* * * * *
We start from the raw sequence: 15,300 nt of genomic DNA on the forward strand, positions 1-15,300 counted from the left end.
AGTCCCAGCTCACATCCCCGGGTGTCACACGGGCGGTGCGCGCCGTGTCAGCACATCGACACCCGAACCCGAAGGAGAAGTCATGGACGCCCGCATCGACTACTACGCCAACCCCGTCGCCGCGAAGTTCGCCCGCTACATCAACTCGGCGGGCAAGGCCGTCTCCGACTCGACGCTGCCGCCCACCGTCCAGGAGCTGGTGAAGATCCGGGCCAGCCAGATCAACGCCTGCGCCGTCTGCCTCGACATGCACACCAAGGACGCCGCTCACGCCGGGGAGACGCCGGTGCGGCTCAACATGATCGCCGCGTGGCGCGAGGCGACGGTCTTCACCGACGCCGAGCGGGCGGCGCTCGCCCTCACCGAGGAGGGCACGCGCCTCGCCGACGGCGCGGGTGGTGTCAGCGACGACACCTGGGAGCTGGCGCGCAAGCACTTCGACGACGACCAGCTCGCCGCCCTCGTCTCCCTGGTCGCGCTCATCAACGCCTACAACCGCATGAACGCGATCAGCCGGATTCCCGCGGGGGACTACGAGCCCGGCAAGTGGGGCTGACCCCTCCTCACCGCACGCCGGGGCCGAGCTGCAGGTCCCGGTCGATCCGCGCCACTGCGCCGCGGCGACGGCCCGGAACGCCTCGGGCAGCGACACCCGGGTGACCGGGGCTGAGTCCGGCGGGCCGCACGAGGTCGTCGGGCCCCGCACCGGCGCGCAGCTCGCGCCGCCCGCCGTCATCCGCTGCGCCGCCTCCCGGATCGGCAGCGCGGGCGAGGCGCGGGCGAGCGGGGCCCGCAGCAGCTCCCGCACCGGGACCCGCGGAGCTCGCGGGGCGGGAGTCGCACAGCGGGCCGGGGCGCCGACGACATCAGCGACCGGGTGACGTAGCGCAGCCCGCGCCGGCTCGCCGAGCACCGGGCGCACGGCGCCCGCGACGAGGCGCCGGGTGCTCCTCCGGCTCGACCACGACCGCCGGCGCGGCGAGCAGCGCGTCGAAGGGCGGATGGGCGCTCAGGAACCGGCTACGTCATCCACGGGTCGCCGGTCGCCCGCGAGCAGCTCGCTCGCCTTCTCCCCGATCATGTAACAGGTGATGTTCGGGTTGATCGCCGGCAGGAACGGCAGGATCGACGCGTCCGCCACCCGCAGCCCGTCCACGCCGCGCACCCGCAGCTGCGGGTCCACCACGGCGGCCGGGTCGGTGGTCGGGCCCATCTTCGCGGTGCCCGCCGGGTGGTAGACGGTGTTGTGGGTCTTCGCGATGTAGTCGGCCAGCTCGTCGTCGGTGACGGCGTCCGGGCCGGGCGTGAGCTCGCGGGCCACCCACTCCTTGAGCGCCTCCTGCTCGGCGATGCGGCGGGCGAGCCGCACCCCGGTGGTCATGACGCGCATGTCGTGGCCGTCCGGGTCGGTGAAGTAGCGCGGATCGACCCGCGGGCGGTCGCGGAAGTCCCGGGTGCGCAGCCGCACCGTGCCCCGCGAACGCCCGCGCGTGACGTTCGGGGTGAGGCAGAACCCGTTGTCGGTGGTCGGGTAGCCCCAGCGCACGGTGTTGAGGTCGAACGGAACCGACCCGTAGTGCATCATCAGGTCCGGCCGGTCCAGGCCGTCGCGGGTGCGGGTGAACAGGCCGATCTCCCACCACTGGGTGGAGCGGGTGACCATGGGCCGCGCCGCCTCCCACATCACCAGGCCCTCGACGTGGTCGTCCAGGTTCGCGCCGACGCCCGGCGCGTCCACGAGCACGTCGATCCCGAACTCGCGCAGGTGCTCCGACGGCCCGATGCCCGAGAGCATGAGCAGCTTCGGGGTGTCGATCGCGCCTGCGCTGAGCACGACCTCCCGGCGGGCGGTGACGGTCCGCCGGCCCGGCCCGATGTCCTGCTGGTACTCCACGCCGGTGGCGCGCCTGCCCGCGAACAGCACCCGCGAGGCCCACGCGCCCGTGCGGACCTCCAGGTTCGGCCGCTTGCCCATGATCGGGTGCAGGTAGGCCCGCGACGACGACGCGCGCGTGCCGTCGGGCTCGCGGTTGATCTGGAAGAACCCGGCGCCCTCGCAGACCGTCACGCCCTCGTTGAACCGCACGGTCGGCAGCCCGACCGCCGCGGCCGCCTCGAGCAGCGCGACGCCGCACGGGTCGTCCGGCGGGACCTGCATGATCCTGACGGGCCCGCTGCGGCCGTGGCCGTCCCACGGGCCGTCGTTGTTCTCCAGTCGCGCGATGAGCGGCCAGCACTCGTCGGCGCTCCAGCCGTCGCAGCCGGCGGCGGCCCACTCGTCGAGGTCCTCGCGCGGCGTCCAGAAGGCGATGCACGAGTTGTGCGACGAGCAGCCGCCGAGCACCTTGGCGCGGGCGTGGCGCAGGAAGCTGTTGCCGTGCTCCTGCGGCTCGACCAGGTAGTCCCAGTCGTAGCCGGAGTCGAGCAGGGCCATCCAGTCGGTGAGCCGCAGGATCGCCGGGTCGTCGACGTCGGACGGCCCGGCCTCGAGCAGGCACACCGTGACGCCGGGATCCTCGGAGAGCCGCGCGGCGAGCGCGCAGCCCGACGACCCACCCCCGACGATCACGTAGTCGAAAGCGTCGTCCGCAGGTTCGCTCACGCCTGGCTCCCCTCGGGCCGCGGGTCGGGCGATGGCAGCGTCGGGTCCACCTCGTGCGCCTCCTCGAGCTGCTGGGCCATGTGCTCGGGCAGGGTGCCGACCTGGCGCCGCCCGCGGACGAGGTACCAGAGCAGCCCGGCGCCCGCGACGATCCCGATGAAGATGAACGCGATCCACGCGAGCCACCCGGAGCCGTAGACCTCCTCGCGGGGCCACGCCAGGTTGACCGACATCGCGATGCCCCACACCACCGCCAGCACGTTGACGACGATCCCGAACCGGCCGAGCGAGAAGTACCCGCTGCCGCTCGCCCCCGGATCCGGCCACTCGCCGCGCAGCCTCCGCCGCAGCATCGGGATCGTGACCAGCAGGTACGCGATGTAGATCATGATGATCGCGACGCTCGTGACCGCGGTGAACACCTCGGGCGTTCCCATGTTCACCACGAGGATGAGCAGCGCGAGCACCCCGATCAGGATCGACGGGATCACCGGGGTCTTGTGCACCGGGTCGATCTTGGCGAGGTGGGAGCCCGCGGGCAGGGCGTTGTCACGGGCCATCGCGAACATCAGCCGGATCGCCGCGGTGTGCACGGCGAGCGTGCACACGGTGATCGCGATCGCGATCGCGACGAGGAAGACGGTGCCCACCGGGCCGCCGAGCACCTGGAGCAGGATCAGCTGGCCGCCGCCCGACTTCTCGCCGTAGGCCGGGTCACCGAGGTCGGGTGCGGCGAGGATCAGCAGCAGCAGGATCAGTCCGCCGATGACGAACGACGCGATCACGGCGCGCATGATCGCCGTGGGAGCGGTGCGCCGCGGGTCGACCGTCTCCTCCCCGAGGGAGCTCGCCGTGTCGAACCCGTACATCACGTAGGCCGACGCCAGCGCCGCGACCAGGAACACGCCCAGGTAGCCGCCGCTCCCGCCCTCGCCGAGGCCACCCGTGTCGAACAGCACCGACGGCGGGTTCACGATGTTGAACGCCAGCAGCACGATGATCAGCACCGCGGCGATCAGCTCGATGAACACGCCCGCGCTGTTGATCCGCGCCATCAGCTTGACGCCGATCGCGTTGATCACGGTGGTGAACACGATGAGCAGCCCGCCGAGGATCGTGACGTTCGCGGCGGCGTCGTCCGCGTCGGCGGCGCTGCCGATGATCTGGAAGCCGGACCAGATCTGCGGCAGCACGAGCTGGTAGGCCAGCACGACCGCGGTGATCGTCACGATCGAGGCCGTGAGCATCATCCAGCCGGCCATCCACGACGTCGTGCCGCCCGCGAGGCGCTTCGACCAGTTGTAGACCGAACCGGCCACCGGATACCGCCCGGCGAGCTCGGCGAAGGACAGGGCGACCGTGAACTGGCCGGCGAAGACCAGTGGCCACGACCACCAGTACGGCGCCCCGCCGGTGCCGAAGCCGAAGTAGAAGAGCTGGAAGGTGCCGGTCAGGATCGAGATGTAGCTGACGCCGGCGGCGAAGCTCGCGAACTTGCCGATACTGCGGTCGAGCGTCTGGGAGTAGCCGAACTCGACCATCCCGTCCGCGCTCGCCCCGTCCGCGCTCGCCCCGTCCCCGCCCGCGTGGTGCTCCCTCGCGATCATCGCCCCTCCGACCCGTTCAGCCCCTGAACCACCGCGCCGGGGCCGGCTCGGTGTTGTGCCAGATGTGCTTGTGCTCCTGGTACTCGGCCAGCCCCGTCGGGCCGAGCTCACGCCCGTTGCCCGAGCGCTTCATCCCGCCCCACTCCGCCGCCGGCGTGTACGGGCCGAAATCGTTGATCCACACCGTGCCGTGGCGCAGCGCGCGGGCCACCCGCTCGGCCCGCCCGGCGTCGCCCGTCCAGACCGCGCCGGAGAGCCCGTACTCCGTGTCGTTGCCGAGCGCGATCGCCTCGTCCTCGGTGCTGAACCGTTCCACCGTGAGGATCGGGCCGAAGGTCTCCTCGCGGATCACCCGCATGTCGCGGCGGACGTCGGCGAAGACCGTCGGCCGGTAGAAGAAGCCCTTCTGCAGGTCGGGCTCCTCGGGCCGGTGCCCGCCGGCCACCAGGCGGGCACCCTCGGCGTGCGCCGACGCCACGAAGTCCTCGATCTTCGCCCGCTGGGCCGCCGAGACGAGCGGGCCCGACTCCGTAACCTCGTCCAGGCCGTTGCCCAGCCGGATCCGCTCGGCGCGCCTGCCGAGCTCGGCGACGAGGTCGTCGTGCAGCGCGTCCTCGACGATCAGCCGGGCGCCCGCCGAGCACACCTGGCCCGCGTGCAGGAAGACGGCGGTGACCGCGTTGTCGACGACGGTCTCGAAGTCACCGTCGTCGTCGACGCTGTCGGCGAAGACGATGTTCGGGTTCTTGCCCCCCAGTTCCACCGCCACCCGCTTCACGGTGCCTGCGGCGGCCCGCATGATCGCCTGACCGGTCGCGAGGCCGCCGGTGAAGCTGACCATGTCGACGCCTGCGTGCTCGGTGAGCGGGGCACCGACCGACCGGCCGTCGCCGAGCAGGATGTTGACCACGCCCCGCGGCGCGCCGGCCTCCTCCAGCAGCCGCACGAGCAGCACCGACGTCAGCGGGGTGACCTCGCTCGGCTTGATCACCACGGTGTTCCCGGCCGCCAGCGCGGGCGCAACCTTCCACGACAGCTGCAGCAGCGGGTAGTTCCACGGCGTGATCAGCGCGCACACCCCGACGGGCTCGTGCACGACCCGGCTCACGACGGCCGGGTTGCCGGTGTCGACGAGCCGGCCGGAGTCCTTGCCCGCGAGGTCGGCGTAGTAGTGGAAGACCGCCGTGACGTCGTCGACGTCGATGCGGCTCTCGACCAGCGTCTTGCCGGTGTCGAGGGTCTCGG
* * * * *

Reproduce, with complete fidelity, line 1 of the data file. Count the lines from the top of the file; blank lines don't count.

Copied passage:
We start from the raw sequence: 15,300 nt of genomic DNA on the forward strand, positions 1-15,300 counted from the left end.